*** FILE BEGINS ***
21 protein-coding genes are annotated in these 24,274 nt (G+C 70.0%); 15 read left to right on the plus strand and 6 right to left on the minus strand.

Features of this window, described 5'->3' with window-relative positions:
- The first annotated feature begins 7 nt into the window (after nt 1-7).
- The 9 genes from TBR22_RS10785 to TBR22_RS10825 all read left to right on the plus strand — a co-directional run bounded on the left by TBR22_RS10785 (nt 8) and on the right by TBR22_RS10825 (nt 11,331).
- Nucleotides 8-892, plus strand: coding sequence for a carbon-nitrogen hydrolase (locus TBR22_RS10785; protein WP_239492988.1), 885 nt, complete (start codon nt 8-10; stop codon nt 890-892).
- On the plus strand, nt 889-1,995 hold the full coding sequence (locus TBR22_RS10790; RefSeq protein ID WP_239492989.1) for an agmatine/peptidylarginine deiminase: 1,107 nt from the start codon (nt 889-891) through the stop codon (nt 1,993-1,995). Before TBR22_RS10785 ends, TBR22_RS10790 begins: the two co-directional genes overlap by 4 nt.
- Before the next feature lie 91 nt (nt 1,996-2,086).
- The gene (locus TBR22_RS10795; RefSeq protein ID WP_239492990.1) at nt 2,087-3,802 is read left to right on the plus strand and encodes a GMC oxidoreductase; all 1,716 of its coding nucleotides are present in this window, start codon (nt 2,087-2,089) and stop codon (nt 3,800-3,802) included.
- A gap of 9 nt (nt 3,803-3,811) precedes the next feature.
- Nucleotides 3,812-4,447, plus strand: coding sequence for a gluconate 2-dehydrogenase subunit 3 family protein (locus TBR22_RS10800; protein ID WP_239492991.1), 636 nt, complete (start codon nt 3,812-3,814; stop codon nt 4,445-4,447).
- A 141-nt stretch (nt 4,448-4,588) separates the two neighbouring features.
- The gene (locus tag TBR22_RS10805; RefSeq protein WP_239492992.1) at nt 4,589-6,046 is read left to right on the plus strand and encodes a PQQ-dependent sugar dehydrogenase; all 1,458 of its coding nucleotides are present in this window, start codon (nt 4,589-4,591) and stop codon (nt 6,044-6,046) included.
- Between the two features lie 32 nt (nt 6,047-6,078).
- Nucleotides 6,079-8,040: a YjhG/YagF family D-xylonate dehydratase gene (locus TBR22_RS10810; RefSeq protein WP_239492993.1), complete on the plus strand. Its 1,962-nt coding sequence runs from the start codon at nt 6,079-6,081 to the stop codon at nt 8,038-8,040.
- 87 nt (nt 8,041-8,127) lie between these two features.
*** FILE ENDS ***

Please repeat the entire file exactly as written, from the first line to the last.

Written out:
21 protein-coding genes are annotated in these 24,274 nt (G+C 70.0%); 15 read left to right on the plus strand and 6 right to left on the minus strand.

Features of this window, described 5'->3' with window-relative positions:
- The first annotated feature begins 7 nt into the window (after nt 1-7).
- The 9 genes from TBR22_RS10785 to TBR22_RS10825 all read left to right on the plus strand — a co-directional run bounded on the left by TBR22_RS10785 (nt 8) and on the right by TBR22_RS10825 (nt 11,331).
- Nucleotides 8-892, plus strand: coding sequence for a carbon-nitrogen hydrolase (locus TBR22_RS10785; protein WP_239492988.1), 885 nt, complete (start codon nt 8-10; stop codon nt 890-892).
- On the plus strand, nt 889-1,995 hold the full coding sequence (locus TBR22_RS10790; RefSeq protein ID WP_239492989.1) for an agmatine/peptidylarginine deiminase: 1,107 nt from the start codon (nt 889-891) through the stop codon (nt 1,993-1,995). Before TBR22_RS10785 ends, TBR22_RS10790 begins: the two co-directional genes overlap by 4 nt.
- Before the next feature lie 91 nt (nt 1,996-2,086).
- The gene (locus TBR22_RS10795; RefSeq protein ID WP_239492990.1) at nt 2,087-3,802 is read left to right on the plus strand and encodes a GMC oxidoreductase; all 1,716 of its coding nucleotides are present in this window, start codon (nt 2,087-2,089) and stop codon (nt 3,800-3,802) included.
- A gap of 9 nt (nt 3,803-3,811) precedes the next feature.
- Nucleotides 3,812-4,447, plus strand: coding sequence for a gluconate 2-dehydrogenase subunit 3 family protein (locus TBR22_RS10800; protein ID WP_239492991.1), 636 nt, complete (start codon nt 3,812-3,814; stop codon nt 4,445-4,447).
- A 141-nt stretch (nt 4,448-4,588) separates the two neighbouring features.
- The gene (locus tag TBR22_RS10805; RefSeq protein WP_239492992.1) at nt 4,589-6,046 is read left to right on the plus strand and encodes a PQQ-dependent sugar dehydrogenase; all 1,458 of its coding nucleotides are present in this window, start codon (nt 4,589-4,591) and stop codon (nt 6,044-6,046) included.
- Between the two features lie 32 nt (nt 6,047-6,078).
- Nucleotides 6,079-8,040: a YjhG/YagF family D-xylonate dehydratase gene (locus TBR22_RS10810; RefSeq protein WP_239492993.1), complete on the plus strand. Its 1,962-nt coding sequence runs from the start codon at nt 6,079-6,081 to the stop codon at nt 8,038-8,040.
- 87 nt (nt 8,041-8,127) lie between these two features.